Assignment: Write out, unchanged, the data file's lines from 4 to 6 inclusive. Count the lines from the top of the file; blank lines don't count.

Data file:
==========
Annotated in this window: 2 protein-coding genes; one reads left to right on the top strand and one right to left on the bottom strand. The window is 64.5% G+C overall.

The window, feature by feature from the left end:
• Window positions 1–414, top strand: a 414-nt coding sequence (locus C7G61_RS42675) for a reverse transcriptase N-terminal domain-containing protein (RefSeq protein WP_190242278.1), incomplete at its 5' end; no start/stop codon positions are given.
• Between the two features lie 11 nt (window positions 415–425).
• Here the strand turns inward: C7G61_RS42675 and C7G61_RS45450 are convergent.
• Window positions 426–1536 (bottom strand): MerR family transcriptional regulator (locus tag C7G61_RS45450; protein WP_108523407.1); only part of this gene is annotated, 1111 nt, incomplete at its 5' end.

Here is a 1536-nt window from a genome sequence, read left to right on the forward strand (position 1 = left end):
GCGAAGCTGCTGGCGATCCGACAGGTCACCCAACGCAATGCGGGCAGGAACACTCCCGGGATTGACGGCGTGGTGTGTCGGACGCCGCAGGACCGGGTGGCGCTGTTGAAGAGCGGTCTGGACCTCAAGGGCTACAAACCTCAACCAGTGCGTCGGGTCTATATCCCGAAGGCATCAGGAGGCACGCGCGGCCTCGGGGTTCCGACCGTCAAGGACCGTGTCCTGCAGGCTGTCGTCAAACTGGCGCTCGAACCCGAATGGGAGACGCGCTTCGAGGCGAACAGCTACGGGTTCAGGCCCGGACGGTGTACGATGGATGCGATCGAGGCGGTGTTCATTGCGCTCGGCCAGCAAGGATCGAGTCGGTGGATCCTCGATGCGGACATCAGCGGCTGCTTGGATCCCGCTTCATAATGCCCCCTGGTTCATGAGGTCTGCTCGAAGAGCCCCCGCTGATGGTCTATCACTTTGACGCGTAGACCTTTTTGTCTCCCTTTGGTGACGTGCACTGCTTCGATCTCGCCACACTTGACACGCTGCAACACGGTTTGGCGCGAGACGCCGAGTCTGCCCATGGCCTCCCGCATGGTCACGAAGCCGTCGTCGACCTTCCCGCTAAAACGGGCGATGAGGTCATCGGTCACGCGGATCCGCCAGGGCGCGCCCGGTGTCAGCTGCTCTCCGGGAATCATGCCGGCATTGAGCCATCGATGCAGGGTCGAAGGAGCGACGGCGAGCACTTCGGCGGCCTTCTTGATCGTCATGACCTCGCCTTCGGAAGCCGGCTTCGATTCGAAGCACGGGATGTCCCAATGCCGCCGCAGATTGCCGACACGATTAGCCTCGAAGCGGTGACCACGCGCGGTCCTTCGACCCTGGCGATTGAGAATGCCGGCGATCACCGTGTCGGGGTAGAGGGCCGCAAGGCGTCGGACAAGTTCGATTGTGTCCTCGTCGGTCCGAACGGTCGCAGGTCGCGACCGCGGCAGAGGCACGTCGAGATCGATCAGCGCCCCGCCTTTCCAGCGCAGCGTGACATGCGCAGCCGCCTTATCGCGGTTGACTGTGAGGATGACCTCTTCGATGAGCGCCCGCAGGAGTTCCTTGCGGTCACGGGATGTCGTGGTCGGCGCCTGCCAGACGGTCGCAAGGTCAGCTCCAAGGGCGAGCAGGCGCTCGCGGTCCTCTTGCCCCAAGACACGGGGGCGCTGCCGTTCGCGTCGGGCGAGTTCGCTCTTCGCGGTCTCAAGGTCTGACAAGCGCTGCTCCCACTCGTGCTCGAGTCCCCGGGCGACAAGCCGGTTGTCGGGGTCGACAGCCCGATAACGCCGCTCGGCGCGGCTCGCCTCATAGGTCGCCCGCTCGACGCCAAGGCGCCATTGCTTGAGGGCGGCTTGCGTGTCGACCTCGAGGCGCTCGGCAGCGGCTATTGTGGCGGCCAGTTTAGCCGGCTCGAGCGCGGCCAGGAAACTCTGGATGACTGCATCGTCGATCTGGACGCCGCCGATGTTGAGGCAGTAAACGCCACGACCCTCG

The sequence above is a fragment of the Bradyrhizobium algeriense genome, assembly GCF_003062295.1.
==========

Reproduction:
• Between the two features lie 11 nt (window positions 415–425).
• Here the strand turns inward: C7G61_RS42675 and C7G61_RS45450 are convergent.
• Window positions 426–1536 (bottom strand): MerR family transcriptional regulator (locus tag C7G61_RS45450; protein WP_108523407.1); only part of this gene is annotated, 1111 nt, incomplete at its 5' end.